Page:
Words:
Brian Green

Construction growth in at least four Eastern European countries is predicted to knock the UK’s into a cocked hat over the next three years

Is now a good time to expand into European markets? It may seem an odd question, but maybe it’s not such a dumb thing to consider. The uncertainty generated by the EU Referendum has ruffled the home market. The pound may have strengthened of late against the Euro, but it’s still well down on its pre-referendum rate. This makes UK firms look more attractive in overseas markets and the money they earn in foreign currency will be worth more at home.

So the temptation to at least look seems strong. There must be plenty of architects toying with the possibility of seeking opportunities abroad for growth.

Ironically, as Britain looks to leave Europe, for architects there may be good reason to enter the market before a Brexit deal is settled. Whatever Brexit turns out to mean in practice, it may well prove more straightforward or advantageous to build relationships while the UK is still officially a member of the EU.

So, how are the construction markets in Europe looking?

Handily, that’s just the question posed by Euroconstruct, a conference held every six months that brings together the construction-economics brains from 19 European countries to discuss prospects. The results are in for the most recent deliberations, which took place in Barcelona in late November.

Unsurprisingly Brexit was a major topic and the consensus was summed up neatly in the opening paragraph of the post-conference press release, which reads: ‘Maybe Brexit has not yet caused a direct disaster on the European economy, but it has indeed lowered the mid-term expectations, of course combined with a long list of other factors: China slowing down, Germany slowing down, uncertainty in the US, European banks still not out of trouble, interest rates likely to increase…’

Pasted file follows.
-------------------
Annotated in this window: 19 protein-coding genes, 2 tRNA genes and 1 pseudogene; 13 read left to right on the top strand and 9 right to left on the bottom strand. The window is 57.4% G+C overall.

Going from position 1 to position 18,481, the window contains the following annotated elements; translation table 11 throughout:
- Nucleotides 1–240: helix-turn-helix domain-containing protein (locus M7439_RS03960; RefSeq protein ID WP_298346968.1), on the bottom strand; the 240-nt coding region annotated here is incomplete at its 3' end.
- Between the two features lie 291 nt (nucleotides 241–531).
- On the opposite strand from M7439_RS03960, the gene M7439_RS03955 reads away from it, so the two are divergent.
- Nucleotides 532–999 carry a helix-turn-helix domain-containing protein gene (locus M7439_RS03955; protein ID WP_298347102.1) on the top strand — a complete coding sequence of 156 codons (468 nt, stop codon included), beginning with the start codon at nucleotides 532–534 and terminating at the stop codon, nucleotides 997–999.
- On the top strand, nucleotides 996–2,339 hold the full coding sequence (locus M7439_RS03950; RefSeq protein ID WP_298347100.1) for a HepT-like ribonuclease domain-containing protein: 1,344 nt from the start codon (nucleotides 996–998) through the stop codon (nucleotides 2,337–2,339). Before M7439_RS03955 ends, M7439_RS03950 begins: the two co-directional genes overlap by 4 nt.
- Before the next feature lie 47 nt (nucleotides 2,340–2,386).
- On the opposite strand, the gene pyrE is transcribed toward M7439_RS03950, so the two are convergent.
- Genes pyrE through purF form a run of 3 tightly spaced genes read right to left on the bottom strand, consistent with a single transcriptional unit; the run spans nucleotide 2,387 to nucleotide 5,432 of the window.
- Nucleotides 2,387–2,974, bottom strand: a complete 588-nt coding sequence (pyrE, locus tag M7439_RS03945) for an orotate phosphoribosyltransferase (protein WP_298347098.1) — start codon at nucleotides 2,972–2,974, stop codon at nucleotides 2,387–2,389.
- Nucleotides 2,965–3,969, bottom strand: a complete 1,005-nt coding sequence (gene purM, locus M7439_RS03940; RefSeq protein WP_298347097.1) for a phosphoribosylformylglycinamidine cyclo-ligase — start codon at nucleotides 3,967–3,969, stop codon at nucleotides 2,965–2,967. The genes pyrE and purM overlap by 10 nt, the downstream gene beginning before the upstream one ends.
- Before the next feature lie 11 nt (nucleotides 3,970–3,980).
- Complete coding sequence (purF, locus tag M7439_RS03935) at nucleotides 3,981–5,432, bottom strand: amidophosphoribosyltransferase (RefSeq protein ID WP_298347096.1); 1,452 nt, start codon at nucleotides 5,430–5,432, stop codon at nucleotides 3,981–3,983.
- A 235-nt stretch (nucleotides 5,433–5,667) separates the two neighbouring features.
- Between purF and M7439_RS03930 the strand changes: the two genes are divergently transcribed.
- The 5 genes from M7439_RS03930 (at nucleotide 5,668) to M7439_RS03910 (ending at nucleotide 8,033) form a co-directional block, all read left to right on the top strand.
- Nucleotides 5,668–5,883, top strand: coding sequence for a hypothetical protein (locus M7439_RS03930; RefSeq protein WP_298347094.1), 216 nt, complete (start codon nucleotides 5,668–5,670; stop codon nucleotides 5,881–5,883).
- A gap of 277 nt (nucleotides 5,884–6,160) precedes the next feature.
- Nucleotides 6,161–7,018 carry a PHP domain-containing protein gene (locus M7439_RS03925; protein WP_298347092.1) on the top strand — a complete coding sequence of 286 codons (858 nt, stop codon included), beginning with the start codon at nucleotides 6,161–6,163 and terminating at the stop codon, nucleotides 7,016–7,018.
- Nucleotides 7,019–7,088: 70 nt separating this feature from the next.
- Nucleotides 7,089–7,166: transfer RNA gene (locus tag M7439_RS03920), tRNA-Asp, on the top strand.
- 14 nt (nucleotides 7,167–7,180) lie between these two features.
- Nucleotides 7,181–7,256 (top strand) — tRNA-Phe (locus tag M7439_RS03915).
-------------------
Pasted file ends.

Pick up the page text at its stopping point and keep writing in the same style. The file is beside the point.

Certainly, if you compare the expected growth rates for 2016 onward with the forecasts presented six months earlier there is a clear downward shift. But the good news is that the overall forecast is for growth (see graph below). 

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The expectation is for the 15 Western European nations represented in Euroconstruct to collectively increase construction activity by 2.4% this year and then begin to slow, reaching an annual rate of 1.9% in 2019. By that time the market is expected to be about 6% larger than in 2016.

The four Eastern European nations represented – the Czech and Slovak Republics, Poland and Hungary – are forecast to come out of a dip of 3.3% this year, which followed a couple of years of quite strong growth, and return to solid growth averaging an annual rate of more than 5% until 2019. The market across these four nations is set to expand by almost 17% over the three years.

In the rankings of growth over the period from 2016 to 2019, the UK is expected to be very much at the lower end, above Sweden, Germany and Finland. Furthermore, its downgrading from the previous forecast was much larger than for most other countries.

In terms of market sectors new housing seems to be the star, netting the most construction growth across Europe. New non-residential construction is still in the recovery phase and below its 2012 level, but it is expected to see moderate growth. Renovation is set to continue its slightly stodgy, more dependable growth rate.

Civil engineering work is expected to have stuttered this year, when the figures are finally in, having pulled out of recession in 2014. The aggregate forecast is for growth to resume in 2017.

However accurate these forecasts may prove, the picture they paint is of a Europe with better mid-term opportunities than appear to lie in the UK.

They used to say the only constant was change. Today the only constant seems to be uncertainty.

To slightly misquote Fawlty Towers’ much underrated philosopher Manuel: ‘We know nothing.’ So? Perhaps an audacious #Brexpansion into the European construction market is an appropriate antidote for those feeling the #Brexitblues.


 

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